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Current care for victims of sexual violence and future sexual assault care centres in Belgium: the perspective of victims

  • Peeters, Laura1
  • Vandenberghe, Anke1
  • Hendriks, Bavo1
  • Gilles, Christine2
  • Roelens, Kristien1
  • Keygnaert, Ines1
  • 1 Ghent University, International Centre for Reproductive Health (ICRH), Department of Public Health and Primary Care, Faculty of Medicine and Health Sciences, Corneel Heymanslaan 10, UZP114, Ghent, B-9000, Belgium , Ghent (Belgium)
  • 2 Université Libre de Bruxelles, Department of obstetrics and gynecology, CHU Saint Pierre, rue Haute 320, Brussels, 1000, Belgium , Brussels (Belgium)
Published Article
BMC International Health and Human Rights
Springer (Biomed Central Ltd.)
Publication Date
Jun 27, 2019
DOI: 10.1186/s12914-019-0207-5
Springer Nature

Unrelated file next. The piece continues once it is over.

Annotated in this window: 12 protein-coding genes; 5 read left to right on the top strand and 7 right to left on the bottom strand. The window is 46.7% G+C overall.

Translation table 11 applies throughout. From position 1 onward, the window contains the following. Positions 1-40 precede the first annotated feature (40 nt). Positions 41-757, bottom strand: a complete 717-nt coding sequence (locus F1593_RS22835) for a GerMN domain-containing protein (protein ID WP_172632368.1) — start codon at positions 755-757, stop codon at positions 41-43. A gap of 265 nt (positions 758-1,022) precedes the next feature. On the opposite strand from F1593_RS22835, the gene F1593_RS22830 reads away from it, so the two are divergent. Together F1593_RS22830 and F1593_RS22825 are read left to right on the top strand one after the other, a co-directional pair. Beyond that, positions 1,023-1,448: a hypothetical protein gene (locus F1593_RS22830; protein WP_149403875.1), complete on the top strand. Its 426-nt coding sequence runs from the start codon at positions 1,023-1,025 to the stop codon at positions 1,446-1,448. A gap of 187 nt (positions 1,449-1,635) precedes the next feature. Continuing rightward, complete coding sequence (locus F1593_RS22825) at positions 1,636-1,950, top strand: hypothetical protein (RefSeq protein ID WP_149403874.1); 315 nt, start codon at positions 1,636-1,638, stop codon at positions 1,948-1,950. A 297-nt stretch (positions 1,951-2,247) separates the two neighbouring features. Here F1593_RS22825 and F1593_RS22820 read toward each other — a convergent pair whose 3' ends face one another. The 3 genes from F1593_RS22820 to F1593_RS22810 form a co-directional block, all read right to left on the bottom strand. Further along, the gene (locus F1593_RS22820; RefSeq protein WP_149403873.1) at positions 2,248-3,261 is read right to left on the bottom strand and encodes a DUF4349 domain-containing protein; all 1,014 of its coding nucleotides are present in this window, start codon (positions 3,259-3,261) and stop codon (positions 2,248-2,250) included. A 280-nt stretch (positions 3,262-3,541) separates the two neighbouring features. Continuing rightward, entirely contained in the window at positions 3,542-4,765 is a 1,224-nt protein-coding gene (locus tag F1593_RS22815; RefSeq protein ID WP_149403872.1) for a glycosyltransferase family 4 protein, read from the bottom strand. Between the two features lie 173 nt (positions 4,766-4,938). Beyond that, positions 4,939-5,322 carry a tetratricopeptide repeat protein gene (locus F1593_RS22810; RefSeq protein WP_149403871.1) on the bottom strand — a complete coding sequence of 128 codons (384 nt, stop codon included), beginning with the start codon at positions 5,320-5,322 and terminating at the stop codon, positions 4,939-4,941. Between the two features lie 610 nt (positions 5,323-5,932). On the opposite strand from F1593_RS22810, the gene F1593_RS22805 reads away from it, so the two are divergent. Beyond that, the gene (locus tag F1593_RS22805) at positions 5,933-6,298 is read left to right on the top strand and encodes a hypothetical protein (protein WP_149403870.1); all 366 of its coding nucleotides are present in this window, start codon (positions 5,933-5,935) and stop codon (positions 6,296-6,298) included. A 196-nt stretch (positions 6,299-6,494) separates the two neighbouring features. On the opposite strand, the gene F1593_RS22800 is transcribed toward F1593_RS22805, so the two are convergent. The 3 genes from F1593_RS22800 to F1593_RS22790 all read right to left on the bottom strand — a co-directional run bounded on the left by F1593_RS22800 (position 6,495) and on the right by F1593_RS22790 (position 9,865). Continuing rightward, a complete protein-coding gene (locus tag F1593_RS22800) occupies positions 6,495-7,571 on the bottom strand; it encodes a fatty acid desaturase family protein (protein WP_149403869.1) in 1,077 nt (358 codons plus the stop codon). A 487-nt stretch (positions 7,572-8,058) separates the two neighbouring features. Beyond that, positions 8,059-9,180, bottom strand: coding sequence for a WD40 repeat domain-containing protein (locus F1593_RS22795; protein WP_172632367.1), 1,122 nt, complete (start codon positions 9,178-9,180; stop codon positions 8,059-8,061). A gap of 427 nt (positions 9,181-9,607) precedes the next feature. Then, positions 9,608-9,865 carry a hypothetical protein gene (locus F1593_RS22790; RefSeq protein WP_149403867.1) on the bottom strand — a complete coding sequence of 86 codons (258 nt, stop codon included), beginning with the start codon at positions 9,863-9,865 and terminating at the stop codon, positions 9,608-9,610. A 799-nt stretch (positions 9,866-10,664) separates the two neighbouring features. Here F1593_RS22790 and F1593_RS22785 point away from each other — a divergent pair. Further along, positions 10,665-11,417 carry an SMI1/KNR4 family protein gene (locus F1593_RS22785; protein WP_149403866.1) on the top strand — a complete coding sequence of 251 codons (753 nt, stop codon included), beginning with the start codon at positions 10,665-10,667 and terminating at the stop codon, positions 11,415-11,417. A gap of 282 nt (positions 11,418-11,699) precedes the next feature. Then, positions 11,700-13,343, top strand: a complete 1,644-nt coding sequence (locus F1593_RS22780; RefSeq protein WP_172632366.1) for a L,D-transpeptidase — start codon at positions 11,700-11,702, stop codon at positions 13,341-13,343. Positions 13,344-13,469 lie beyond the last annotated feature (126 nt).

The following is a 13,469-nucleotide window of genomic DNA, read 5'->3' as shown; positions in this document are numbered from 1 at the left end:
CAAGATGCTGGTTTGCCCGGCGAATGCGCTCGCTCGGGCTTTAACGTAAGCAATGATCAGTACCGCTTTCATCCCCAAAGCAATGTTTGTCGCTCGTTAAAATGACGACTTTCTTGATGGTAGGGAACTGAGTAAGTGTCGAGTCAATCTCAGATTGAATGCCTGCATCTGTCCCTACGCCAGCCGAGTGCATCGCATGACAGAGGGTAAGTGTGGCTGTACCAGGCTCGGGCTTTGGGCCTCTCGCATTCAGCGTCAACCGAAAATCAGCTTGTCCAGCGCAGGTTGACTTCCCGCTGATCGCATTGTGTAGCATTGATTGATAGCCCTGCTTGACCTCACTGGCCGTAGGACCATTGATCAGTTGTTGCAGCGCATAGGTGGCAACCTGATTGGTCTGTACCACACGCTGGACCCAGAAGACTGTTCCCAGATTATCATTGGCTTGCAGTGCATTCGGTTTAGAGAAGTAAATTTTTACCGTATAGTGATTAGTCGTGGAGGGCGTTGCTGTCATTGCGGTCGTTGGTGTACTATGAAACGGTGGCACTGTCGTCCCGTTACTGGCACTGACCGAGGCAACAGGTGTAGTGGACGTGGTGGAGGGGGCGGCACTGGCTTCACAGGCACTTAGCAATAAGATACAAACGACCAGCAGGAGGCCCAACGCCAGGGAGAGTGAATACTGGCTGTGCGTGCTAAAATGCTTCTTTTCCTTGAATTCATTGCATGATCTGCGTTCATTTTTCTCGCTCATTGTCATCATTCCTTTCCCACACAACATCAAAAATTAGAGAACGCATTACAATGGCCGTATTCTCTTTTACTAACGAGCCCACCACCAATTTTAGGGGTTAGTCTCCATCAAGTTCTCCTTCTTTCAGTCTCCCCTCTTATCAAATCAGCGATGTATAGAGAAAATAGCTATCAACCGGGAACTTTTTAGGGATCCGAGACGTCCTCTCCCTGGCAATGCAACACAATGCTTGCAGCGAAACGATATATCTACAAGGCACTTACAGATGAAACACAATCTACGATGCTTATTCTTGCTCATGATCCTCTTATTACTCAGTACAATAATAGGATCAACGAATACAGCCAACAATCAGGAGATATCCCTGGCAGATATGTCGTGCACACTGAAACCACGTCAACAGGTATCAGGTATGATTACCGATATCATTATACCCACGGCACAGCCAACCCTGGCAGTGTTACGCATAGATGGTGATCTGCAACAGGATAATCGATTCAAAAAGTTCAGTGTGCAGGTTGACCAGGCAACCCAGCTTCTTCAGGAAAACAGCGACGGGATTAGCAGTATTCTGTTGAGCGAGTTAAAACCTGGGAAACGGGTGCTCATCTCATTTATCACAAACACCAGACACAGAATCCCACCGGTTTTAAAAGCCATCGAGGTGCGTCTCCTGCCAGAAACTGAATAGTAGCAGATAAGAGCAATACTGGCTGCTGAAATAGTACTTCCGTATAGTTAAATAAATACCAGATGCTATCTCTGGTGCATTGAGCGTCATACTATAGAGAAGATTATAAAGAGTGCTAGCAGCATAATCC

BackgroundSexual violence is a global health problem. After ratifying the Convention of Istanbul in 2016, this Belgian study was set up to map the perspective of victims of rape on the current sexual violence care provision in Belgium and to inquire on their need for more specialised and holistic care in future Sexual Assault Care Centres.MethodsSixteen rape victims participated in this sub-study. A mixed-method design (questionnaire, in-depth interview or small focus group) was applied depending on the time elapsed between rape and participation. Descriptive Thematic Framework Analysis was performed in duo.ResultsThe participants thought it of utmost importance that every victim should receive all medical, psychological and forensic care without necessarily having to involve the police first. They stated that the current Belgian sexual violence care provision could be much more patient-centred, specifically the forensic examination and psychological care. Alongside medical and psychological consequences, victims emphasised the high personal financial and relational burden of sexual violence.The holistic care offered in Sexual Assault Care Centres was perceived to enhance the recovery process of victims of sexual violence. Their doors should be open to all victims and their relatives. They should not only provide acute care for the victim, but also improve victims’ reintegration into society while reducing their personal costs significantly.ConclusionAll care for victims of sexual violence, especially forensic and psychological care, needs drastic improvement in Belgium. All participants agreed that having specialised, multidisciplinary and longitudinal care in a Sexual Assault Care Centre that would be open 24/7 for everyone, victims and their significant others, would be an improvement to the currently available care all over Belgium.Trial registrationThis research was registered on April 1st 2016. Registration number B670201628242.

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